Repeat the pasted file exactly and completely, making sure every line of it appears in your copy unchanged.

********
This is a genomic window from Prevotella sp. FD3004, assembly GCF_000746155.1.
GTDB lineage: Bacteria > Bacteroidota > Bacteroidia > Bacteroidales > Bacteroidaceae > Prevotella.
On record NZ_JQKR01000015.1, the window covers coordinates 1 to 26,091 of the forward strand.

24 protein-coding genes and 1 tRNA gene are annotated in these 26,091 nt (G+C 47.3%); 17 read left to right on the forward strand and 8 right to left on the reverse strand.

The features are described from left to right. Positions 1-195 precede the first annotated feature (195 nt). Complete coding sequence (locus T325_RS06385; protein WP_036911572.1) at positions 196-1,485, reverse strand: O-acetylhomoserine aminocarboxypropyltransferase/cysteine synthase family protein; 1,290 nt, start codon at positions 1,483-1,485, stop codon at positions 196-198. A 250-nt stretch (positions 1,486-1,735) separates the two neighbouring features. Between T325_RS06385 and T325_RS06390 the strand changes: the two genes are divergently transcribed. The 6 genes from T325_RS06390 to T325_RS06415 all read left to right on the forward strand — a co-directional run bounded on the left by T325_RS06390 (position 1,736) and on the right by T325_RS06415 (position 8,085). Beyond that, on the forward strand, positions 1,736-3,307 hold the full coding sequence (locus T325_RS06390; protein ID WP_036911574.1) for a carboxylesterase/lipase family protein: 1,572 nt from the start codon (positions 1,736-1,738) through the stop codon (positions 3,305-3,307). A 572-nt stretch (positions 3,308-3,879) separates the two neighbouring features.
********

This is a genomic window from Prevotella sp. FD3004, assembly GCF_000746155.1.
GTDB lineage: Bacteria > Bacteroidota > Bacteroidia > Bacteroidales > Bacteroidaceae > Prevotella.
On record NZ_JQKR01000015.1, the window covers coordinates 1 to 26,091 of the forward strand.

24 protein-coding genes and 1 tRNA gene are annotated in these 26,091 nt (G+C 47.3%); 17 read left to right on the forward strand and 8 right to left on the reverse strand.

The features are described from left to right. Positions 1-195 precede the first annotated feature (195 nt). Complete coding sequence (locus T325_RS06385; protein WP_036911572.1) at positions 196-1,485, reverse strand: O-acetylhomoserine aminocarboxypropyltransferase/cysteine synthase family protein; 1,290 nt, start codon at positions 1,483-1,485, stop codon at positions 196-198. A 250-nt stretch (positions 1,486-1,735) separates the two neighbouring features. Between T325_RS06385 and T325_RS06390 the strand changes: the two genes are divergently transcribed. The 6 genes from T325_RS06390 to T325_RS06415 all read left to right on the forward strand — a co-directional run bounded on the left by T325_RS06390 (position 1,736) and on the right by T325_RS06415 (position 8,085). Beyond that, on the forward strand, positions 1,736-3,307 hold the full coding sequence (locus T325_RS06390; protein ID WP_036911574.1) for a carboxylesterase/lipase family protein: 1,572 nt from the start codon (positions 1,736-1,738) through the stop codon (positions 3,305-3,307). A 572-nt stretch (positions 3,308-3,879) separates the two neighbouring features.